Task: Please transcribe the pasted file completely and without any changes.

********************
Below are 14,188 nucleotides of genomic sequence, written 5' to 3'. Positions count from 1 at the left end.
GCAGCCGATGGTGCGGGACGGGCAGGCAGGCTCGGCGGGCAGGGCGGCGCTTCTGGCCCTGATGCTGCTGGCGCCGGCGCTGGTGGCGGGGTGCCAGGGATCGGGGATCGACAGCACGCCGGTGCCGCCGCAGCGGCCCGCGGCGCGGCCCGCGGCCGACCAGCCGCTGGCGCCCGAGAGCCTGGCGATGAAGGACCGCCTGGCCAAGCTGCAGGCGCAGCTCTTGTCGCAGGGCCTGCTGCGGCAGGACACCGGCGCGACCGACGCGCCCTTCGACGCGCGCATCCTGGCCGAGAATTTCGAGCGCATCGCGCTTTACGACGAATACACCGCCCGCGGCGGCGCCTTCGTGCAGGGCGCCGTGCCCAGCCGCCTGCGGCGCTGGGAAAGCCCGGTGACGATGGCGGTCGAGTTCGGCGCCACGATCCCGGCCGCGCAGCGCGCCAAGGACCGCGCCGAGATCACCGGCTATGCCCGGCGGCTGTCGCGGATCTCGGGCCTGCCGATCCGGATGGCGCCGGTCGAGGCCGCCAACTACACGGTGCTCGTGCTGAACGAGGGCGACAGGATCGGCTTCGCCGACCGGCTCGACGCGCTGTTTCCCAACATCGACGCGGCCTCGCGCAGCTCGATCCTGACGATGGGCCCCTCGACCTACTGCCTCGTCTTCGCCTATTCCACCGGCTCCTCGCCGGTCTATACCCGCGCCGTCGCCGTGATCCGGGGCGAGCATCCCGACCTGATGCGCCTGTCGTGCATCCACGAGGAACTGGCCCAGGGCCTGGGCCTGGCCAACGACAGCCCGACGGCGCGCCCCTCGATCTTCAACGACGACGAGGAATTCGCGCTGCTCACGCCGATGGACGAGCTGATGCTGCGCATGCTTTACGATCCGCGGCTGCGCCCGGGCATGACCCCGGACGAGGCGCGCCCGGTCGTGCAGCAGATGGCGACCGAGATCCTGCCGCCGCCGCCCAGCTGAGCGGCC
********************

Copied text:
Below are 14,188 nucleotides of genomic sequence, written 5' to 3'. Positions count from 1 at the left end.
GCAGCCGATGGTGCGGGACGGGCAGGCAGGCTCGGCGGGCAGGGCGGCGCTTCTGGCCCTGATGCTGCTGGCGCCGGCGCTGGTGGCGGGGTGCCAGGGATCGGGGATCGACAGCACGCCGGTGCCGCCGCAGCGGCCCGCGGCGCGGCCCGCGGCCGACCAGCCGCTGGCGCCCGAGAGCCTGGCGATGAAGGACCGCCTGGCCAAGCTGCAGGCGCAGCTCTTGTCGCAGGGCCTGCTGCGGCAGGACACCGGCGCGACCGACGCGCCCTTCGACGCGCGCATCCTGGCCGAGAATTTCGAGCGCATCGCGCTTTACGACGAATACACCGCCCGCGGCGGCGCCTTCGTGCAGGGCGCCGTGCCCAGCCGCCTGCGGCGCTGGGAAAGCCCGGTGACGATGGCGGTCGAGTTCGGCGCCACGATCCCGGCCGCGCAGCGCGCCAAGGACCGCGCCGAGATCACCGGCTATGCCCGGCGGCTGTCGCGGATCTCGGGCCTGCCGATCCGGATGGCGCCGGTCGAGGCCGCCAACTACACGGTGCTCGTGCTGAACGAGGGCGACAGGATCGGCTTCGCCGACCGGCTCGACGCGCTGTTTCCCAACATCGACGCGGCCTCGCGCAGCTCGATCCTGACGATGGGCCCCTCGACCTACTGCCTCGTCTTCGCCTATTCCACCGGCTCCTCGCCGGTCTATACCCGCGCCGTCGCCGTGATCCGGGGCGAGCATCCCGACCTGATGCGCCTGTCGTGCATCCACGAGGAACTGGCCCAGGGCCTGGGCCTGGCCAACGACAGCCCGACGGCGCGCCCCTCGATCTTCAACGACGACGAGGAATTCGCGCTGCTCACGCCGATGGACGAGCTGATGCTGCGCATGCTTTACGATCCGCGGCTGCGCCCGGGCATGACCCCGGACGAGGCGCGCCCGGTCGTGCAGCAGATGGCGACCGAGATCCTGCCGCCGCCGCCCAGCTGAGCGGCC